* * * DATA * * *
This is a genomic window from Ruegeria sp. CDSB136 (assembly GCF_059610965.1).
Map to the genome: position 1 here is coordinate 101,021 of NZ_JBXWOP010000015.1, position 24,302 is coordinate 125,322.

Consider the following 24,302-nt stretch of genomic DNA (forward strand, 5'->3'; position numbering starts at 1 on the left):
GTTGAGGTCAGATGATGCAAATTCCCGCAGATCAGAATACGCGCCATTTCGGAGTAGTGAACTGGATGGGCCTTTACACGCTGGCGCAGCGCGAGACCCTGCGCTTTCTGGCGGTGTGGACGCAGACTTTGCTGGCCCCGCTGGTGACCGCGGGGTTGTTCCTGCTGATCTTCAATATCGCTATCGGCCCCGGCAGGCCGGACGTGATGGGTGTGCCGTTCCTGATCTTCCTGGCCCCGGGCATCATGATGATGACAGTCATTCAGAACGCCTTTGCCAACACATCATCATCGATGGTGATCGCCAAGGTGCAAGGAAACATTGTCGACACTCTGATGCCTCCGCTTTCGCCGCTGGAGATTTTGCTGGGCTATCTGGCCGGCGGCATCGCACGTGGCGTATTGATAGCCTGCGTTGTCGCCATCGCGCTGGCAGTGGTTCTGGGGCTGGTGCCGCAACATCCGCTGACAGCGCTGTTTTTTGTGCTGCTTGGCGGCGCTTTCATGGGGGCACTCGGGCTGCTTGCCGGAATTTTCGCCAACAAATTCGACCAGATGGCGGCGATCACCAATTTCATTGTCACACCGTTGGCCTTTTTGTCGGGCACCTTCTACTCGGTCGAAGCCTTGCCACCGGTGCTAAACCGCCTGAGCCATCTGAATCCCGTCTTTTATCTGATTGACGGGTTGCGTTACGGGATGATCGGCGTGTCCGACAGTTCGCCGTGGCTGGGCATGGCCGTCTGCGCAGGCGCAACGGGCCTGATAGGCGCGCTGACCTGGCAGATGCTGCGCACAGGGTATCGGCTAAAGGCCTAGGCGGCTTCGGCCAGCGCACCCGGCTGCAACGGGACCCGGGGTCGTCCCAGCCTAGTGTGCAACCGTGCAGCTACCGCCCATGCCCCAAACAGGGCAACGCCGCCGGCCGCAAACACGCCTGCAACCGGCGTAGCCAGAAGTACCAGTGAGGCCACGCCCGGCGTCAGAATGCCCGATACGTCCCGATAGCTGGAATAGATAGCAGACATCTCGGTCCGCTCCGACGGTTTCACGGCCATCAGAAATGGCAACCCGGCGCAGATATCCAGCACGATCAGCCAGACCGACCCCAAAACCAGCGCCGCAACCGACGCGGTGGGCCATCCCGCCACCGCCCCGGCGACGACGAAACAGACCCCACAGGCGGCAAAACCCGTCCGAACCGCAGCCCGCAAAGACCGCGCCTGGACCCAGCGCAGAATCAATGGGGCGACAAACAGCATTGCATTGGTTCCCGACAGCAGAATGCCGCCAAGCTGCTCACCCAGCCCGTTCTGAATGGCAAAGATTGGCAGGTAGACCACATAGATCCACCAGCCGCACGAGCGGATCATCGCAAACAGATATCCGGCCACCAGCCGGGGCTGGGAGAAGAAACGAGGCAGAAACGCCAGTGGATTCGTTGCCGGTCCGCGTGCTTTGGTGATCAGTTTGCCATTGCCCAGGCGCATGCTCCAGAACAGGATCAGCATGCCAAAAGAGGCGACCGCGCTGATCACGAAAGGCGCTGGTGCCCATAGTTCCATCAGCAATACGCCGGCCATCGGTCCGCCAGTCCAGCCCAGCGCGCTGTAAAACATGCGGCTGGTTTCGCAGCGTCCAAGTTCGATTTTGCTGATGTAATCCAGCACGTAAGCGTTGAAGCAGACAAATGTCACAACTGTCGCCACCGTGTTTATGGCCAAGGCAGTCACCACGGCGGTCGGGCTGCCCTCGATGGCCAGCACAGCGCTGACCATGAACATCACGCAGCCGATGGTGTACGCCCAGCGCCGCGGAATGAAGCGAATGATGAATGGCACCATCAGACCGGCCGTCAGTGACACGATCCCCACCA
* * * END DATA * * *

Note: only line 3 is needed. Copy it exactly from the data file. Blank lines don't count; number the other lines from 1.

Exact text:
Consider the following 24,302-nt stretch of genomic DNA (forward strand, 5'->3'; position numbering starts at 1 on the left):